Coldfusion vs. Java

Discussion in 'Java' started by chris, Apr 16, 2006.

  1. chris

    chris Guest

    Hello,

    I don't mean to start any flames or such. I work at a company where I'm the
    only Java programmer and the rest are developing in CF. This is for inhouse
    intranet applications. Some of the management is trying to switch
    development over to Java. I was hired on and part of my job is to help
    transition them over. While I have nothing against CF, it appears that
    there is a huge resistance. I'm using Struts, JSP and Servlets. Here is
    what I'm faced with:

    "Coldfusion is compiled into Java anyways..."

    "Since it's so easy to develop applications in Coldfusion, why would we
    want to use something much more difficult to do the same thing."

    "You can't pass a recordset and display it. You have to create a bean."
    (Speaking of Struts)

    Well, anyone have any comments on these statements? I am the lone ranger
    here! :) I know about objected oriented programming and the performance of
    Java vs. CF, but those have failed to be convincing arguments.

    Thanks,

    Chris
     
    chris, Apr 16, 2006
    #1
    1. Advertising

  2. chris

    Chris Smith Guest

    chris <> wrote:
    > I don't mean to start any flames or such. I work at a company where I'm the
    > only Java programmer and the rest are developing in CF. This is for inhouse
    > intranet applications. Some of the management is trying to switch
    > development over to Java. I was hired on and part of my job is to help
    > transition them over. While I have nothing against CF, it appears that
    > there is a huge resistance. I'm using Struts, JSP and Servlets. Here is
    > what I'm faced with:


    What kind of application are you developing? Is it possible that the
    resisting programmers are right? If the application is a lot of front
    end and very little business logic, then you might justifiably have a
    hard time convincing anyone to switch. If they are not right, though,
    then you'll be able to find things that are very awkward or difficult in
    the existing CF application, and suggest alternatives.

    --
    www.designacourse.com
    The Easiest Way To Train Anyone... Anywhere.

    Chris Smith - Lead Software Developer/Technical Trainer
    MindIQ Corporation
     
    Chris Smith, Apr 16, 2006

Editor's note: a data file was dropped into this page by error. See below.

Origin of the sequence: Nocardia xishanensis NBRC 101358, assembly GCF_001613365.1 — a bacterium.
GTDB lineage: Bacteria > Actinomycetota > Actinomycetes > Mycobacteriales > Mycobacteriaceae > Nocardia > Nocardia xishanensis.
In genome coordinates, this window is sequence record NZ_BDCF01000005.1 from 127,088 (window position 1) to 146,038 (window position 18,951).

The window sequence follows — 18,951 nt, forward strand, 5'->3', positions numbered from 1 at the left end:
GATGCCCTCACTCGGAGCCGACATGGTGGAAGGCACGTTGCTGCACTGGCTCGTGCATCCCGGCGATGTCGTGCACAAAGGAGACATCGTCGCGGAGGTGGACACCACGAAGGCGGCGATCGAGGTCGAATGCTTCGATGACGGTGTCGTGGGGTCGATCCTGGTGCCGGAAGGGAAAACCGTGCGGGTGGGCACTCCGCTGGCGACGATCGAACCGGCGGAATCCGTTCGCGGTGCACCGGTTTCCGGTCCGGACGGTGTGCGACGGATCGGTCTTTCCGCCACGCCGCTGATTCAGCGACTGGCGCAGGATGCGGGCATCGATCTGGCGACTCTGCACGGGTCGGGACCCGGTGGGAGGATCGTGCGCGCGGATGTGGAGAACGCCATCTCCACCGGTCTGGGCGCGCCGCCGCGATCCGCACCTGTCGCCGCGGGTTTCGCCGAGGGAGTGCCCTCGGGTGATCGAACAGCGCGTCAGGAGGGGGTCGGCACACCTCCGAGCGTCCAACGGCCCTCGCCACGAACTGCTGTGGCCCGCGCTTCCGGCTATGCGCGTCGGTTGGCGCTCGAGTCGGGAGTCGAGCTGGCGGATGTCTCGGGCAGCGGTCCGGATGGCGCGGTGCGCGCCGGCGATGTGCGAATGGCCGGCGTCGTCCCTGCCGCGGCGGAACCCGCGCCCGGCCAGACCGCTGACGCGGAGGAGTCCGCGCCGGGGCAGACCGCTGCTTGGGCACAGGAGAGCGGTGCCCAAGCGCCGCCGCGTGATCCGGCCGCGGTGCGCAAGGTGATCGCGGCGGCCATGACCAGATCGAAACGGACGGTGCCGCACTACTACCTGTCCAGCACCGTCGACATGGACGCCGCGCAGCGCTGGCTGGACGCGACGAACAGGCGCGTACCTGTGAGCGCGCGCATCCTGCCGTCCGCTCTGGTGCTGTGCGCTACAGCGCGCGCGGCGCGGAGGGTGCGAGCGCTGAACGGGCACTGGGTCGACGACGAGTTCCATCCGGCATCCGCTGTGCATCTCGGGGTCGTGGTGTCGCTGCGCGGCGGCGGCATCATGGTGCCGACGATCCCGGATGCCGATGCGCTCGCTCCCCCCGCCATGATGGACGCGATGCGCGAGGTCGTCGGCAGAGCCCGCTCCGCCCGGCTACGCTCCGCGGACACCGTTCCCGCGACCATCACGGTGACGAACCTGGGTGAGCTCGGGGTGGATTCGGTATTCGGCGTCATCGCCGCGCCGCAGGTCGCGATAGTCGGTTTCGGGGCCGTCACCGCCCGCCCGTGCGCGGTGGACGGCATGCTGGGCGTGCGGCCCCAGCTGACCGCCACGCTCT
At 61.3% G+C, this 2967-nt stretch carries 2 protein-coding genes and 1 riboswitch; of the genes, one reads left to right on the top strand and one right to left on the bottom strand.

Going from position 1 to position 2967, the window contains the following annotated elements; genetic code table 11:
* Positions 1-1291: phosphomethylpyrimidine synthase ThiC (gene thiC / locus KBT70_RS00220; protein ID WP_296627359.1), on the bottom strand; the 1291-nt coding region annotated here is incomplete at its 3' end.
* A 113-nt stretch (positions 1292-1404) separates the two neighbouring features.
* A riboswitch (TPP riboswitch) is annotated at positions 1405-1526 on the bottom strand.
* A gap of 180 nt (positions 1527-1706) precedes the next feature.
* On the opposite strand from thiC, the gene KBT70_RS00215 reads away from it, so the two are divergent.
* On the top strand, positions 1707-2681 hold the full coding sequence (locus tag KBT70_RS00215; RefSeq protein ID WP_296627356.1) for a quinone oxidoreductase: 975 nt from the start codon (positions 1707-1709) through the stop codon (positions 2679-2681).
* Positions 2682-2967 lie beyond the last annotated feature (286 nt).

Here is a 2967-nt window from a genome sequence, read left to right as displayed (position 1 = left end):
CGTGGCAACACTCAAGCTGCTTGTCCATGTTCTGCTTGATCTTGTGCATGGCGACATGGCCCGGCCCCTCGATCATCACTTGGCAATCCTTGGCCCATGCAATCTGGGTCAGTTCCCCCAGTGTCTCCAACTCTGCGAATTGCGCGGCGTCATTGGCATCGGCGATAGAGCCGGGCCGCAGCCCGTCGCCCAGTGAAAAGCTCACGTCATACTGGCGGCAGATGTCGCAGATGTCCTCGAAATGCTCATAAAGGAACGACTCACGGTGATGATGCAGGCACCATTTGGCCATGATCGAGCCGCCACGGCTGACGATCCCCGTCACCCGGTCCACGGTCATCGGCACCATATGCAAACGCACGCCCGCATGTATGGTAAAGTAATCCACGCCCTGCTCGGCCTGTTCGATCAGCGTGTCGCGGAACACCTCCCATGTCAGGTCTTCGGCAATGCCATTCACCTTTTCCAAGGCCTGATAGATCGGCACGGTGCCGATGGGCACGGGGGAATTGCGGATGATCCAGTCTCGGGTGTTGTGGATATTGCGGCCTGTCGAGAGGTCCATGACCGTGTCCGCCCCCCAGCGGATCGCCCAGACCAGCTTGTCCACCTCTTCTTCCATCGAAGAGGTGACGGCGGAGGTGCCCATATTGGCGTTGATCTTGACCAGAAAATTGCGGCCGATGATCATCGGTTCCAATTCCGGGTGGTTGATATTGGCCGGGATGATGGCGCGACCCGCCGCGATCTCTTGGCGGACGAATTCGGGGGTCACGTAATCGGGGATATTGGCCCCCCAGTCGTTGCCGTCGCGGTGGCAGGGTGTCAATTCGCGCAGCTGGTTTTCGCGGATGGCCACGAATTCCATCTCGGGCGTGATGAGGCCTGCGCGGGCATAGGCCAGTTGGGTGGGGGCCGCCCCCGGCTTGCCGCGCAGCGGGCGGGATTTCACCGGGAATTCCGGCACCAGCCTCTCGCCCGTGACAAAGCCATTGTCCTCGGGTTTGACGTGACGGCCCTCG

#2
    1. Advertising

  3. chris wrote:
    > Hello,
    >
    > I don't mean to start any flames or such. I work at a company where I'm the
    > only Java programmer and the rest are developing in CF. This is for inhouse
    > intranet applications. Some of the management is trying to switch
    > development over to Java. I was hired on and part of my job is to help
    > transition them over. While I have nothing against CF, it appears that
    > there is a huge resistance. I'm using Struts, JSP and Servlets. Here is
    > what I'm faced with:
    >
    > "Coldfusion is compiled into Java anyways..."
    >
    > "Since it's so easy to develop applications in Coldfusion, why would we
    > want to use something much more difficult to do the same thing."
    >
    > "You can't pass a recordset and display it. You have to create a bean."
    > (Speaking of Struts)
    >
    > Well, anyone have any comments on these statements? I am the lone ranger
    > here! :) I know about objected oriented programming and the performance of
    > Java vs. CF, but those have failed to be convincing arguments.
    >
    > Thanks,
    >
    > Chris


    Try to figure out which problems you think will be resolved by
    converting from CF to plain j2ee. What would the cost of training all
    the cf-developers in j2ee amount to?
     
    Jon Martin Solaas, Apr 17, 2006
    #3
  4. chris

    none Guest

    chris wrote:
    > Hello,
    >
    > I don't mean to start any flames or such. I work at a company where I'm the
    > only Java programmer and the rest are developing in CF. This is for inhouse
    > intranet applications. Some of the management is trying to switch
    > development over to Java. I was hired on and part of my job is to help
    > transition them over. While I have nothing against CF, it appears that
    > there is a huge resistance. I'm using Struts, JSP and Servlets. Here is
    > what I'm faced with:
    >
    > "Coldfusion is compiled into Java anyways..."
    >
    > "Since it's so easy to develop applications in Coldfusion, why would we